NFL 2011

Are the Atlanta Falcons Really the Dirtiest Team in the NFL?
The stadium scene.
Jan. 6 2012 11:47 AM

NFL 2011


Are the Atlanta Falcons really the dirtiest team in the NFL?

Dunta Robinson
The Falcons' Dunta Robinson scuffles with the Bucs' Donald Penn.

Photo by Kevin C. Cox/Getty Images.

Don’t play dumb with us, Tommy. The Jets are the subject of so much hype and, now, so much schadenfreude because Rex Ryan declares every year that his players will win the Super Bowl, crush their enemies, and hear the lamentations of their groupies. If you sign up for the role of carnival barker, you’ve got to expect that the suckers will light the stage on fire when the sham gets exposed. Sure, we should’ve recognized that the Jets were a fraud. But don’t blame the victims for believing the hype that spews forth from a championship-caliber hype man.

Josh Levin Josh Levin

Josh Levin is Slate's executive editor.

I’m fascinated to see what the Jets do with Mark Sanchez, who is just 25 years old, has made the AFC Championship Game twice, and is tied for the NFL record with four road playoff wins. When he beat the Patriots last postseason, Sanchez “was the most poised and precise quarterback on Tom Brady's field.” When he played poorly in this season’s final three games, writers and Jets fans were ready to send him back to whatever lifeguard stand GQ plucked him down from.

But Mark Sanchez is not Curtis Painter. As Football Outsiders’ Aaron Schatz argued back in November, the way we talk about Sanchez is the way we talk about all quarterbacks:


"Our minds tend to place passers in one of two categories: 'elite' and 'terrible.' We have a hard time considering that some quarterbacks are going to be a little above average, or a little below average, rather than at the extremes."

For a quarterback, every game—and really every play—is boom or bust. As fans, we’re incapable of averaging out those highs and lows. Mark Sanchez, then, is a ping-pong ball, bouncing between heroism and villainy until someone gets fed up and slams him off the table. (In this metaphor, the floor is the Washington Redskins.)

As we head into the first weekend of the playoffs, I’m interested in the noise emanating forth from New York’s other franchise. “Most people, you would call them dirtbags," Giants defensive end Justin Tuck said this week, referring to his team’s first-round opponent, the Atlanta Falcons. The Falcons’ offensive line, in particular, has been called out all year long for alleged dirty play. The Packers’ B.J. Raji said they “indulge in … cheap stuff” and that they’re “coached to play after the whistle.” "They'll hit you late, and around the pile they'll hit you in the back," Titans defensive end William Hayes said in November. And Detroit’s Ndamukong Suh—pot, meet kettle, stomp on kettle—claimed Falcons quarterback Matt Ryan got what he deserved when he turned his ankle against the Lions. "To me it's karma for all the bad stuff they've done in the past," he said. "Their offensive lineman hurt their own quarterback."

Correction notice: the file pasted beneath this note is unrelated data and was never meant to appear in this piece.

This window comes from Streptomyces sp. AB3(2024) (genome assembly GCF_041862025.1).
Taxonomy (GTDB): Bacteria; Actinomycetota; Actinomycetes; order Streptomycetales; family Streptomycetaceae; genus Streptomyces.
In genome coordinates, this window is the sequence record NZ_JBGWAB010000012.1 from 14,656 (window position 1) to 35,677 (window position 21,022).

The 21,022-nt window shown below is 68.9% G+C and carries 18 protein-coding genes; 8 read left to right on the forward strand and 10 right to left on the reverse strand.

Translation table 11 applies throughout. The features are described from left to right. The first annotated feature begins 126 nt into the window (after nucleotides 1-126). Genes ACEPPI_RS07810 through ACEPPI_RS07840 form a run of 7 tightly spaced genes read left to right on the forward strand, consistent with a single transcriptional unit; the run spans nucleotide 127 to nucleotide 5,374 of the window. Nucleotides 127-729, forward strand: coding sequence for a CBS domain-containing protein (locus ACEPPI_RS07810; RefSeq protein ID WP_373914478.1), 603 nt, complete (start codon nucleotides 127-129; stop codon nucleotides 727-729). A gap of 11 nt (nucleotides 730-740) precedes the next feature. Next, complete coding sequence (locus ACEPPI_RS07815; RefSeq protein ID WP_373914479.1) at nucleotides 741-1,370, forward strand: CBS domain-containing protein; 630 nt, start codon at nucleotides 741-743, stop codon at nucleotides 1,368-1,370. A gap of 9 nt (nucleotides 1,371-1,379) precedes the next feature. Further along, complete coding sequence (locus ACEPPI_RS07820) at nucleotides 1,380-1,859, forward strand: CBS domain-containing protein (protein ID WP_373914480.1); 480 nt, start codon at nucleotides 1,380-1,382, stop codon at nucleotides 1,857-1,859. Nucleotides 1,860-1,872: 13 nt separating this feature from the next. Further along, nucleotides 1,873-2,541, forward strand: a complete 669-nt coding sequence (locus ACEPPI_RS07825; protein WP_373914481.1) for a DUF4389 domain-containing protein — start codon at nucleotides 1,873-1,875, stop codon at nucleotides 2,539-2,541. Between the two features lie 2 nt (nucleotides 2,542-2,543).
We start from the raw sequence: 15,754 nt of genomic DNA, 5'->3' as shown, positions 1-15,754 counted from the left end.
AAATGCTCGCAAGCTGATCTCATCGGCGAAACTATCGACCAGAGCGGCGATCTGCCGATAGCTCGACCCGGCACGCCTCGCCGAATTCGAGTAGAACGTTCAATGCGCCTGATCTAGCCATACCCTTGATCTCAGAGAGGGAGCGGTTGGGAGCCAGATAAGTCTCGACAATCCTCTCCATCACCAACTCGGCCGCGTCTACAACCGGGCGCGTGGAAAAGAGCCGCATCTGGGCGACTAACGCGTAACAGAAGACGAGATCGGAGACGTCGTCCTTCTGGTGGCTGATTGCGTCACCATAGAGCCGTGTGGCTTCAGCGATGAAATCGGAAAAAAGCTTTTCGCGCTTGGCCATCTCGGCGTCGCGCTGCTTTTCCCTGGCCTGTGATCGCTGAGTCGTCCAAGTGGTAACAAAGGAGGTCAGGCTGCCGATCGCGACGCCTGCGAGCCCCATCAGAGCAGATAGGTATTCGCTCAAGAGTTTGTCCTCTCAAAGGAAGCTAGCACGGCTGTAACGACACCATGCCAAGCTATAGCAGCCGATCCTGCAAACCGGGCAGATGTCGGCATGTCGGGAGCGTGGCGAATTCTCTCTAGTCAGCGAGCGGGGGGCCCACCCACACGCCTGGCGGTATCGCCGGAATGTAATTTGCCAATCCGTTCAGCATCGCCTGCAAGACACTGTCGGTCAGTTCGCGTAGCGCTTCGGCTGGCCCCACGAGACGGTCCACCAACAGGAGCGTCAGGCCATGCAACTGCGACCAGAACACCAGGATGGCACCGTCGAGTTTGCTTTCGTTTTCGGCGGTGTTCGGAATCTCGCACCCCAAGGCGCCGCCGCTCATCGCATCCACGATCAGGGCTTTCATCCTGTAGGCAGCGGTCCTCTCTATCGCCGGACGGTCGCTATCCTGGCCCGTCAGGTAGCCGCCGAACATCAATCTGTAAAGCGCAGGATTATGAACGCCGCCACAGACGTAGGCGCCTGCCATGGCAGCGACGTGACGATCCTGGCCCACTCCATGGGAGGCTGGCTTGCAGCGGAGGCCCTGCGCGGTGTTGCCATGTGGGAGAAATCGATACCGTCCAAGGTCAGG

What exactly are the Falcons doing to get these defensive linemen so riled up? I just watched the Falcons-Lions game from Week 7 on NFL Rewind, and I saw a bunch of shoving after the whistle—you know, because it was an NFL game. Falcons left tackle Will Svitek also cut the Lions’ edge rushers below the knees on a bunch of plays, a perfectly legal maneuver that nonetheless riles defensive linemen who live in fear of a torn ACL.

Nate, what’s your take on this—does the fact that so many players from so many different teams have complained about the Falcons indicate that they really are doing something that violates the NFL players’ code of fair play? Could the Falcons’ offensive line coach, a milquetoast-looking gentleman named Paul Boudreau, really be the mastermind of such a diabolical scheme? Come on, he wears glasses!



Forget Oculus Rift

This $25 cardboard box turns your phone into an incredibly fun virtual reality experience.

The Congressional Republican Digging Through Scientists’ Grant Proposals

Renée Zellweger’s New Face Is Too Real

Sleater-Kinney Was Once America’s Best Rock Band

Can it be again?

Whole Foods Is Desperate for Customers to Feel Warm and Fuzzy Again

The XX Factor

I’m 25. I Have $250.03.

My doctors want me to freeze my eggs.

The XX Factor
Oct. 20 2014 6:17 PM I’m 25. I Have $250.03. My doctors want me to freeze my eggs.

Smash and Grab

Will competitive Senate contests in Kansas and South Dakota lead to more late-breaking races in future elections?

George Tiller’s Murderer Threatens Another Abortion Provider, Claims Free Speech

These Companies in Japan Are More Than 1,000 Years Old

  News & Politics
The World
Oct. 21 2014 3:13 PM Why Countries Make Human Rights Pledges They Have No Intention of Honoring
Oct. 21 2014 4:33 PM Walmart Is Killing the Rest of Corporate America in Solar Power Adoption
The Vault
Oct. 21 2014 2:23 PM A Data-Packed Map of American Immigration in 1903
  Double X
The XX Factor
Oct. 21 2014 3:03 PM Renée Zellweger’s New Face Is Too Real
  Slate Plus
Behind the Scenes
Oct. 21 2014 1:02 PM Where Are Slate Plus Members From? This Weird Cartogram Explains. A weird-looking cartogram of Slate Plus memberships by state.
Brow Beat
Oct. 21 2014 1:47 PM The Best Way to Fry an Egg
Future Tense
Oct. 21 2014 4:14 PM Planet Money Uncovers One Surprising Reason the Internet Is Sexist
  Health & Science
Climate Desk
Oct. 21 2014 11:53 AM Taking Research for Granted Texas Republican Lamar Smith continues his crusade against independence in science.
Sports Nut
Oct. 20 2014 5:09 PM Keepaway, on Three. Ready—Break! On his record-breaking touchdown pass, Peyton Manning couldn’t even leave the celebration to chance.